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I don't see why you'd use stunnel if you're already using an HTTPS load balancer. Something like nginx will hapily connect to an SSL end point as well as decrypting it itself. Obviously though, your load balancer should be as close to your web server as possible, same local subnet, so there is seldom a need for SSL between the LB and the web server. SSL should never be used as a token tick box gesture, but for proper security requirements. Do you need secure data encryption between two local devices within your own network?
Wouldn't I be using it in order to add the XFF header into the packet before it was forwarded on to the backend servers? Thus terminating the SSL at the load balancer first.
Wouldn't I also need to terminate it at the load balancer so the SSL was terminated in the correct place for the IP address (i'm not so sure on this one)..? But regardless so that I could forward the packet with what ever VH onto the correct set of web servers maybe
Thus i'd want to keep the comm's encrypted from load balancer to backend as well, hence my assumption for something like Stunnel. What about in places like the cloud? Where there is seldom need depending on how much trust you can put into your providers security measures?
No, I would not be using a noddy tool like stunnel in a production system, I'd be using functionality for XFF in a proper HTTP proxy, like nginx, which does this properly. Again I'd also not be using stunnel for backend SSL, I'd be doing it properly using something like nginx. Certainly decryption of SSL at a load balancer is very normal, you don't need to terminate SSL at the IP of the public address though. Apache will terminate any SSL connection and validate based on certificate credentials, not necessarily the IP, although the IP can be used to specify a certain endpoint architecturally.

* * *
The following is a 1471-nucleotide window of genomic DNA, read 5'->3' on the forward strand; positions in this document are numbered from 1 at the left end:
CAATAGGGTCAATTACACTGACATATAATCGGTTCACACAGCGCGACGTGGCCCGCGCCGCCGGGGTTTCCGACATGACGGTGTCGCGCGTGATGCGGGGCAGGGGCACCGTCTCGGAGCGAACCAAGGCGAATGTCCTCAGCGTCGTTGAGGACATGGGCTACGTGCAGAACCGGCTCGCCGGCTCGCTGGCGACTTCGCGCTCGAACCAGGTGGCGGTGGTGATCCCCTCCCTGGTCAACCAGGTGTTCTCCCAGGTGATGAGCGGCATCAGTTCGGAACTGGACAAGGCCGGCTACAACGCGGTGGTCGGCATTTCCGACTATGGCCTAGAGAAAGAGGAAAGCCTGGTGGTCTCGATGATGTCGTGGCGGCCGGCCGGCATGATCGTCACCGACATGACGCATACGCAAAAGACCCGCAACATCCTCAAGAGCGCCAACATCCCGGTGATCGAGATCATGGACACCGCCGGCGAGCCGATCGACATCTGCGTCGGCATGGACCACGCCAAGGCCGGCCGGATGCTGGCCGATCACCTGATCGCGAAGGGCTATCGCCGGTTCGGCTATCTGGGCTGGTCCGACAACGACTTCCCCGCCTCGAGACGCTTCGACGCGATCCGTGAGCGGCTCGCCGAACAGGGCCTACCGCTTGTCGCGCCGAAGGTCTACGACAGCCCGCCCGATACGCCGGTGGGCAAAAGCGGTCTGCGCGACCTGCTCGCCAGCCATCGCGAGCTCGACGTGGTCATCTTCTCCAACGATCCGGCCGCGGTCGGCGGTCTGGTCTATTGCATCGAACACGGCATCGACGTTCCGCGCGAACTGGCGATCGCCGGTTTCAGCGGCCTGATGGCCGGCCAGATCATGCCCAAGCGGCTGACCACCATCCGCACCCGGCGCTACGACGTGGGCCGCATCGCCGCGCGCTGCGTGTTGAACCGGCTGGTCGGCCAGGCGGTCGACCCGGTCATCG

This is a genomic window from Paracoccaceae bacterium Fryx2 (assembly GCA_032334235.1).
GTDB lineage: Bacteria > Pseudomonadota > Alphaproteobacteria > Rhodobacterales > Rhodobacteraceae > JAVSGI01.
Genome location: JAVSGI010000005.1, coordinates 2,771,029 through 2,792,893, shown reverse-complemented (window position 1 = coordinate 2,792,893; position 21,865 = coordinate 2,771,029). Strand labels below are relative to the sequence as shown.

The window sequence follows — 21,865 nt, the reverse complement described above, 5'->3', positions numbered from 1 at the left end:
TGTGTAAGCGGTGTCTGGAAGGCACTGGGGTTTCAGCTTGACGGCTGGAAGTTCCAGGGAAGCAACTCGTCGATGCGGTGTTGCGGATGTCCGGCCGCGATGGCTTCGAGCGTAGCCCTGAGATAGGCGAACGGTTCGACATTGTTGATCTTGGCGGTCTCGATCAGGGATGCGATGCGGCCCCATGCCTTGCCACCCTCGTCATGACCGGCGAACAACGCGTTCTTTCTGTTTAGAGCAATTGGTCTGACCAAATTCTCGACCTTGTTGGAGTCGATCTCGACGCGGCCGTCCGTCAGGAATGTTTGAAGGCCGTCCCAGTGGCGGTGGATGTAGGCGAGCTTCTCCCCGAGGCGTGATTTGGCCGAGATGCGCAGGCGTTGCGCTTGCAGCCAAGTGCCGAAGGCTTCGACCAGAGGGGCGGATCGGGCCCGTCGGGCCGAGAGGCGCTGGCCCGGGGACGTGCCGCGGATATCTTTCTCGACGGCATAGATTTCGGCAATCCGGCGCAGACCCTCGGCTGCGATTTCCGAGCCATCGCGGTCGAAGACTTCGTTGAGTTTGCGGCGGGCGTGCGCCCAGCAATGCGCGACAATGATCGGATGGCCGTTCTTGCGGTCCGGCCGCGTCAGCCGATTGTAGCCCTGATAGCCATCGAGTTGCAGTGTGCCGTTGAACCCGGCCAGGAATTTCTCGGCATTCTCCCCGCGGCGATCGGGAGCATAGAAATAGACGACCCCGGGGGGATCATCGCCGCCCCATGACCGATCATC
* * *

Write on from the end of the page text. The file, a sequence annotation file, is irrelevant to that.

There may be more angle to keep things encrypted within a cloud I guess, but then if you don't trust their networking, why would you trust the rest of it?
Good reply thanks. Are you saying that nginx can be used to terminate SSL (i was aware of already), but also to re-encrypt the request and forward on to the endpoint (which de-crypts with its apache SSL). Sounds like a bit of processing over head :-) but i guess this is the point i'm trying to wrestle at the moment, how much trust i have in the cloud. So if the above can work ie
LB nginx SSL termination then forwards to backend acting as SSL client to SSL server endpoint. Thus packet transport is encrypted at all stages. That would be cool and something for me to look at much deeper and out weight speed and overheads this creates to trust in cloud networking... Possible?